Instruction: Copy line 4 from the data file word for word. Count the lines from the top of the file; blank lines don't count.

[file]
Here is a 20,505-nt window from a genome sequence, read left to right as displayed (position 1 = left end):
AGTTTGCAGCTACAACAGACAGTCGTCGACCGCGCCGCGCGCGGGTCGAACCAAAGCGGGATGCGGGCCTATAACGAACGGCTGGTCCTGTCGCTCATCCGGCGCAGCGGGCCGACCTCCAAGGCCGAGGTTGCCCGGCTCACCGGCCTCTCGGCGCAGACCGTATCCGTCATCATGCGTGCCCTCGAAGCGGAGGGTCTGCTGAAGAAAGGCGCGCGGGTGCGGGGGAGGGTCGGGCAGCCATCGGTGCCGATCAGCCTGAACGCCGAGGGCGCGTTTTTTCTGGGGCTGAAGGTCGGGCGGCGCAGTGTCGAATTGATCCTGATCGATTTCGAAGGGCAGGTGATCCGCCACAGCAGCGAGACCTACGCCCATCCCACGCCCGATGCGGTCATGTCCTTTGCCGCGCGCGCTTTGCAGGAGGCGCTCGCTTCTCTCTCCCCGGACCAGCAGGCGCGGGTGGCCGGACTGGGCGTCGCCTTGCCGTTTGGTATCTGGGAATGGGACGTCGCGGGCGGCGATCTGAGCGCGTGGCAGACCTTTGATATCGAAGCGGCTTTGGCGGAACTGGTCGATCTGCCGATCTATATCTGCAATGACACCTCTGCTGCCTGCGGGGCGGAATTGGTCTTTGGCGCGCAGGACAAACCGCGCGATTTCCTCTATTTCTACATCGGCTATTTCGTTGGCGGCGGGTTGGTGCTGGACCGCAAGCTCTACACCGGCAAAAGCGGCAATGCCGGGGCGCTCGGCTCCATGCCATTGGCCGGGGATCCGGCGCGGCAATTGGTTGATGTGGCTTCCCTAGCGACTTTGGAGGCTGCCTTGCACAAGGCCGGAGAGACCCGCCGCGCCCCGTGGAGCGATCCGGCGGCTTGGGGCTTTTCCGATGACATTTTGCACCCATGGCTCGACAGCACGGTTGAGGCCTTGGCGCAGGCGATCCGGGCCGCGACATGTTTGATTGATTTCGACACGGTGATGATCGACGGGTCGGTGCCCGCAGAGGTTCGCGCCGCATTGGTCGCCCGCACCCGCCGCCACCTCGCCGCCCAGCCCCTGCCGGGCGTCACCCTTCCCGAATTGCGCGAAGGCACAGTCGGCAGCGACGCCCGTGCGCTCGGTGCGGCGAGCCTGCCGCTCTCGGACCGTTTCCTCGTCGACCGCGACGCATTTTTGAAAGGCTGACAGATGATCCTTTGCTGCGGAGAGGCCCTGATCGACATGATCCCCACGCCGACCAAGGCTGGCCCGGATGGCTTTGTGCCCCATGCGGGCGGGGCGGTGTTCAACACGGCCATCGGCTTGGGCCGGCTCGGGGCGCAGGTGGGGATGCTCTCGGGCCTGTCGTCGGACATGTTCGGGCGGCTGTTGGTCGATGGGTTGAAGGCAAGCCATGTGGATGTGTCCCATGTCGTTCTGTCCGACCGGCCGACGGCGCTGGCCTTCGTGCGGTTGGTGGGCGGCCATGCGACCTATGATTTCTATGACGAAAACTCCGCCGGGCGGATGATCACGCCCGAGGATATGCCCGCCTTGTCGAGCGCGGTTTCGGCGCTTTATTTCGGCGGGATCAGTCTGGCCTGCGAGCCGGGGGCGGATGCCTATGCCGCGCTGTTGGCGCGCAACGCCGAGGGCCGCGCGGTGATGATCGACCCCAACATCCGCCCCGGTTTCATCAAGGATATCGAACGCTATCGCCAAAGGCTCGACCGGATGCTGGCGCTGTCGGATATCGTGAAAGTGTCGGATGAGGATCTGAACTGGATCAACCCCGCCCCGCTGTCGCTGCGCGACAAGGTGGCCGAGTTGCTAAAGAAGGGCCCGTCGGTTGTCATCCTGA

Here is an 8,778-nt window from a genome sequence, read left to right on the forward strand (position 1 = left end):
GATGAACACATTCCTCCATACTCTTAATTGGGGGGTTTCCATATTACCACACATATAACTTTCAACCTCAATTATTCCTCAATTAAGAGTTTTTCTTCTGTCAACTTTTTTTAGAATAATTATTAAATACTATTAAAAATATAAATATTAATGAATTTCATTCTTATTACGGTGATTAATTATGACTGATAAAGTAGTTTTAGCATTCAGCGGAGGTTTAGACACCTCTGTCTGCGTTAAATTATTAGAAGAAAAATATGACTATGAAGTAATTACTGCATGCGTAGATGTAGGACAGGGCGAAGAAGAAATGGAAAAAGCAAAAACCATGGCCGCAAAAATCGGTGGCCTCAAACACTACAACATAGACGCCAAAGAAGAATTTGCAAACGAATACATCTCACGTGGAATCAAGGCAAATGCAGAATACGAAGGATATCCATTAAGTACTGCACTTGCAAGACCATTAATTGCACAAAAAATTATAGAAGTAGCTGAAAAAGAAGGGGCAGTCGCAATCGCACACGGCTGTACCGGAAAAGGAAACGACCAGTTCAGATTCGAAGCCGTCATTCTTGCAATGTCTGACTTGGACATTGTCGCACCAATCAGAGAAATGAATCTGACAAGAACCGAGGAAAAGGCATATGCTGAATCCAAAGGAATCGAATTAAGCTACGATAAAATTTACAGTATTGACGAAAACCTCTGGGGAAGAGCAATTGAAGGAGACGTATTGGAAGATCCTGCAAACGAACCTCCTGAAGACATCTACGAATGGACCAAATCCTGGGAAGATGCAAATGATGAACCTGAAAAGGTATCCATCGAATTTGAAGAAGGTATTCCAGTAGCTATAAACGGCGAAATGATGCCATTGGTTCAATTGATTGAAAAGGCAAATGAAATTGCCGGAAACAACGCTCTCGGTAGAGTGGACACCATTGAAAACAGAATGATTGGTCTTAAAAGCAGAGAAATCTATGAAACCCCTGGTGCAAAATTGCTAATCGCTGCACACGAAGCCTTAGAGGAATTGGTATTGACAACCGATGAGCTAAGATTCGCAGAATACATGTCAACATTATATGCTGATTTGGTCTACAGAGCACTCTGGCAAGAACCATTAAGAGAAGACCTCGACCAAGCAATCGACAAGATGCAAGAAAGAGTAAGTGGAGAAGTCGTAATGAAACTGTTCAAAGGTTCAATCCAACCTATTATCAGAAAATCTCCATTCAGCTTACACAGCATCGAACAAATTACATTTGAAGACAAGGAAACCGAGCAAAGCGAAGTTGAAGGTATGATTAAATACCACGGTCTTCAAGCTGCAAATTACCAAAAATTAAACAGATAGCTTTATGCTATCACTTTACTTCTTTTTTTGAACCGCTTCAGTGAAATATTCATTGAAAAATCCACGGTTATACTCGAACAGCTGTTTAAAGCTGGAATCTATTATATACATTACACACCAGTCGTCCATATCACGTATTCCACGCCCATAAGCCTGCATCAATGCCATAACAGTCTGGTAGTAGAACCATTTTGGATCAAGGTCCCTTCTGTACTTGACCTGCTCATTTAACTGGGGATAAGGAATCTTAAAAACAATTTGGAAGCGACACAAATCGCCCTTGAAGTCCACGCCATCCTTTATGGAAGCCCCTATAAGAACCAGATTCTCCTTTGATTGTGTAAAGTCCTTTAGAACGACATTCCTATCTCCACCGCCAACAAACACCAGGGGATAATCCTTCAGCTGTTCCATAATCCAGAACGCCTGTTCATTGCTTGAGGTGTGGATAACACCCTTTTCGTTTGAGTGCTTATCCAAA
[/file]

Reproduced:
GATGAACACATTCCTCCATACTCTTAATTGGGGGGTTTCCATATTACCACACATATAACTTTCAACCTCAATTATTCCTCAATTAAGAGTTTTTCTTCTGTCAACTTTTTTTAGAATAATTATTAAATACTATTAAAAATATAAATATTAATGAATTTCATTCTTATTACGGTGATTAATTATGACTGATAAAGTAGTTTTAGCATTCAGCGGAGGTTTAGACACCTCTGTCTGCGTTAAATTATTAGAAGAAAAATATGACTATGAAGTAATTACTGCATGCGTAGATGTAGGACAGGGCGAAGAAGAAATGGAAAAAGCAAAAACCATGGCCGCAAAAATCGGTGGCCTCAAACACTACAACATAGACGCCAAAGAAGAATTTGCAAACGAATACATCTCACGTGGAATCAAGGCAAATGCAGAATACGAAGGATATCCATTAAGTACTGCACTTGCAAGACCATTAATTGCACAAAAAATTATAGAAGTAGCTGAAAAAGAAGGGGCAGTCGCAATCGCACACGGCTGTACCGGAAAAGGAAACGACCAGTTCAGATTCGAAGCCGTCATTCTTGCAATGTCTGACTTGGACATTGTCGCACCAATCAGAGAAATGAATCTGACAAGAACCGAGGAAAAGGCATATGCTGAATCCAAAGGAATCGAATTAAGCTACGATAAAATTTACAGTATTGACGAAAACCTCTGGGGAAGAGCAATTGAAGGAGACGTATTGGAAGATCCTGCAAACGAACCTCCTGAAGACATCTACGAATGGACCAAATCCTGGGAAGATGCAAATGATGAACCTGAAAAGGTATCCATCGAATTTGAAGAAGGTATTCCAGTAGCTATAAACGGCGAAATGATGCCATTGGTTCAATTGATTGAAAAGGCAAATGAAATTGCCGGAAACAACGCTCTCGGTAGAGTGGACACCATTGAAAACAGAATGATTGGTCTTAAAAGCAGAGAAATCTATGAAACCCCTGGTGCAAAATTGCTAATCGCTGCACACGAAGCCTTAGAGGAATTGGTATTGACAACCGATGAGCTAAGATTCGCAGAATACATGTCAACATTATATGCTGATTTGGTCTACAGAGCACTCTGGCAAGAACCATTAAGAGAAGACCTCGACCAAGCAATCGACAAGATGCAAGAAAGAGTAAGTGGAGAAGTCGTAATGAAACTGTTCAAAGGTTCAATCCAACCTATTATCAGAAAATCTCCATTCAGCTTACACAGCATCGAACAAATTACATTTGAAGACAAGGAAACCGAGCAAAGCGAAGTTGAAGGTATGATTAAATACCACGGTCTTCAAGCTGCAAATTACCAAAAATTAAACAGATAGCTTTATGCTATCACTTTACTTCTTTTTTTGAACCGCTTCAGTGAAATATTCATTGAAAAATCCACGGTTATACTCGAACAGCTGTTTAAAGCTGGAATCTATTATATACATTACACACCAGTCGTCCATATCACGTATTCCACGCCCATAAGCCTGCATCAATGCCATAACAGTCTGGTAGTAGAACCATTTTGGATCAAGGTCCCTTCTGTACTTGACCTGCTCATTTAACTGGGGATAAGGAATCTTAAAAACAATTTGGAAGCGACACAAATCGCCCTTGAAGTCCACGCCATCCTTTATGGAAGCCCCTATAAGAACCAGATTCTCCTTTGATTGTGTAAAGTCCTTTAGAACGACATTCCTATCTCCACCGCCAACAAACACCAGGGGATAATCCTTCAGCTGTTCCATAATCCAGAACGCCTGTTCATTGCTTGAGGTGTGGATAACACCCTTTTCGTTTGAGTGCTTATCCAAA